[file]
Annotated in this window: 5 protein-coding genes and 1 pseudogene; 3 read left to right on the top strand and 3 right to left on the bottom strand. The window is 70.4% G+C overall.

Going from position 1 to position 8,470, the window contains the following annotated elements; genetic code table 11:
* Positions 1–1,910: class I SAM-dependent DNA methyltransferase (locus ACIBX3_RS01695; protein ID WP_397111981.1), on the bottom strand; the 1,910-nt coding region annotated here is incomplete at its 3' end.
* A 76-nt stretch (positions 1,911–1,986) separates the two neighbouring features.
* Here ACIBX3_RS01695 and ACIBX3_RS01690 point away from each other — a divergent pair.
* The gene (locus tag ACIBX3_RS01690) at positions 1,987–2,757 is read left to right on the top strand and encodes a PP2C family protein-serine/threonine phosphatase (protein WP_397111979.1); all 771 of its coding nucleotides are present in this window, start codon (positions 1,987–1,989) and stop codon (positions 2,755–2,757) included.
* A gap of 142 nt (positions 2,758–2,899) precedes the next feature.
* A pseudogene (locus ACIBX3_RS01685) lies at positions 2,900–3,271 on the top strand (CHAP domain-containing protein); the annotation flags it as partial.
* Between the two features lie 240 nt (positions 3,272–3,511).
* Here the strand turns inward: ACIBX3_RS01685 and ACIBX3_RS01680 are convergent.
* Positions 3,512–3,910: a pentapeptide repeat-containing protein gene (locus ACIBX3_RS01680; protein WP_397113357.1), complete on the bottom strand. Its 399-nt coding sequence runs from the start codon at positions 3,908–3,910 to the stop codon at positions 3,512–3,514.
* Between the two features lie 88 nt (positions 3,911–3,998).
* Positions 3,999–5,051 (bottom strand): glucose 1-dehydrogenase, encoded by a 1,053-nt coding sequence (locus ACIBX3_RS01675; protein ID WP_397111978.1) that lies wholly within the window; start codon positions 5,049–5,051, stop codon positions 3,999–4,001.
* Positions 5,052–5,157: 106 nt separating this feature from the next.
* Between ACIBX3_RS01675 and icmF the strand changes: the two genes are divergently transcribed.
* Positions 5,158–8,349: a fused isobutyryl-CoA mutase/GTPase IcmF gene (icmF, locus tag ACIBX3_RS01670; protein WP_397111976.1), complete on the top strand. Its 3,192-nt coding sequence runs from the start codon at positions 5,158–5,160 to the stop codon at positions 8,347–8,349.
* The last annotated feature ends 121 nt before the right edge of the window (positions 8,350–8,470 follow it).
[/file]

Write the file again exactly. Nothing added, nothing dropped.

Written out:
Annotated in this window: 5 protein-coding genes and 1 pseudogene; 3 read left to right on the top strand and 3 right to left on the bottom strand. The window is 70.4% G+C overall.

Going from position 1 to position 8,470, the window contains the following annotated elements; genetic code table 11:
* Positions 1–1,910: class I SAM-dependent DNA methyltransferase (locus ACIBX3_RS01695; protein ID WP_397111981.1), on the bottom strand; the 1,910-nt coding region annotated here is incomplete at its 3' end.
* A 76-nt stretch (positions 1,911–1,986) separates the two neighbouring features.
* Here ACIBX3_RS01695 and ACIBX3_RS01690 point away from each other — a divergent pair.
* The gene (locus tag ACIBX3_RS01690) at positions 1,987–2,757 is read left to right on the top strand and encodes a PP2C family protein-serine/threonine phosphatase (protein WP_397111979.1); all 771 of its coding nucleotides are present in this window, start codon (positions 1,987–1,989) and stop codon (positions 2,755–2,757) included.
* A gap of 142 nt (positions 2,758–2,899) precedes the next feature.
* A pseudogene (locus ACIBX3_RS01685) lies at positions 2,900–3,271 on the top strand (CHAP domain-containing protein); the annotation flags it as partial.
* Between the two features lie 240 nt (positions 3,272–3,511).
* Here the strand turns inward: ACIBX3_RS01685 and ACIBX3_RS01680 are convergent.
* Positions 3,512–3,910: a pentapeptide repeat-containing protein gene (locus ACIBX3_RS01680; protein WP_397113357.1), complete on the bottom strand. Its 399-nt coding sequence runs from the start codon at positions 3,908–3,910 to the stop codon at positions 3,512–3,514.
* Between the two features lie 88 nt (positions 3,911–3,998).
* Positions 3,999–5,051 (bottom strand): glucose 1-dehydrogenase, encoded by a 1,053-nt coding sequence (locus ACIBX3_RS01675; protein ID WP_397111978.1) that lies wholly within the window; start codon positions 5,049–5,051, stop codon positions 3,999–4,001.
* Positions 5,052–5,157: 106 nt separating this feature from the next.
* Between ACIBX3_RS01675 and icmF the strand changes: the two genes are divergently transcribed.
* Positions 5,158–8,349: a fused isobutyryl-CoA mutase/GTPase IcmF gene (icmF, locus tag ACIBX3_RS01670; protein WP_397111976.1), complete on the top strand. Its 3,192-nt coding sequence runs from the start codon at positions 5,158–5,160 to the stop codon at positions 8,347–8,349.
* The last annotated feature ends 121 nt before the right edge of the window (positions 8,350–8,470 follow it).